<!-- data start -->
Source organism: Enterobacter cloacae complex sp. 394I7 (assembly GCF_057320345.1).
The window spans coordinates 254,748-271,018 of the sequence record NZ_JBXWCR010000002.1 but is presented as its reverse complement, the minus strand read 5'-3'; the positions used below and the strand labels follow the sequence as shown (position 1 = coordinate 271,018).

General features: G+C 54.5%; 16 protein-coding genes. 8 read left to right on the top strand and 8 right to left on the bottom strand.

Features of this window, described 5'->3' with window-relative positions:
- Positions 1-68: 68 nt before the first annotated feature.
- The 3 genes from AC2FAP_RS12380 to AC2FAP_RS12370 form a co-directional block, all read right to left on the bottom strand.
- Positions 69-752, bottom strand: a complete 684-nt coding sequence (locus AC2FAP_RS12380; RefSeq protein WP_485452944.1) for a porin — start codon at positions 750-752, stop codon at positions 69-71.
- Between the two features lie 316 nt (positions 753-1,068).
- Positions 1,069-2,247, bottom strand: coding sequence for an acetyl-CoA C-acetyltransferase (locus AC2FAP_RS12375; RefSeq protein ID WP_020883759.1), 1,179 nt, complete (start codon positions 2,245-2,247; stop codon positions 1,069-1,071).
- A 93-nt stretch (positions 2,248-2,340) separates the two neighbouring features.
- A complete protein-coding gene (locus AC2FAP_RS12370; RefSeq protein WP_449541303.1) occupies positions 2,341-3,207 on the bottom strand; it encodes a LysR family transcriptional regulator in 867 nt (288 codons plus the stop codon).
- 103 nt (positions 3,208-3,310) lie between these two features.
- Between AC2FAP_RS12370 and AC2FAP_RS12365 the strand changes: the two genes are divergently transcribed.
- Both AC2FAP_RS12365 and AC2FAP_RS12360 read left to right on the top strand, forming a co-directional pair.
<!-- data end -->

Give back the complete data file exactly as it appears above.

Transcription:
Source organism: Enterobacter cloacae complex sp. 394I7 (assembly GCF_057320345.1).
The window spans coordinates 254,748-271,018 of the sequence record NZ_JBXWCR010000002.1 but is presented as its reverse complement, the minus strand read 5'-3'; the positions used below and the strand labels follow the sequence as shown (position 1 = coordinate 271,018).

General features: G+C 54.5%; 16 protein-coding genes. 8 read left to right on the top strand and 8 right to left on the bottom strand.

Features of this window, described 5'->3' with window-relative positions:
- Positions 1-68: 68 nt before the first annotated feature.
- The 3 genes from AC2FAP_RS12380 to AC2FAP_RS12370 form a co-directional block, all read right to left on the bottom strand.
- Positions 69-752, bottom strand: a complete 684-nt coding sequence (locus AC2FAP_RS12380; RefSeq protein WP_485452944.1) for a porin — start codon at positions 750-752, stop codon at positions 69-71.
- Between the two features lie 316 nt (positions 753-1,068).
- Positions 1,069-2,247, bottom strand: coding sequence for an acetyl-CoA C-acetyltransferase (locus AC2FAP_RS12375; RefSeq protein ID WP_020883759.1), 1,179 nt, complete (start codon positions 2,245-2,247; stop codon positions 1,069-1,071).
- A 93-nt stretch (positions 2,248-2,340) separates the two neighbouring features.
- A complete protein-coding gene (locus AC2FAP_RS12370; RefSeq protein WP_449541303.1) occupies positions 2,341-3,207 on the bottom strand; it encodes a LysR family transcriptional regulator in 867 nt (288 codons plus the stop codon).
- 103 nt (positions 3,208-3,310) lie between these two features.
- Between AC2FAP_RS12370 and AC2FAP_RS12365 the strand changes: the two genes are divergently transcribed.
- Both AC2FAP_RS12365 and AC2FAP_RS12360 read left to right on the top strand, forming a co-directional pair.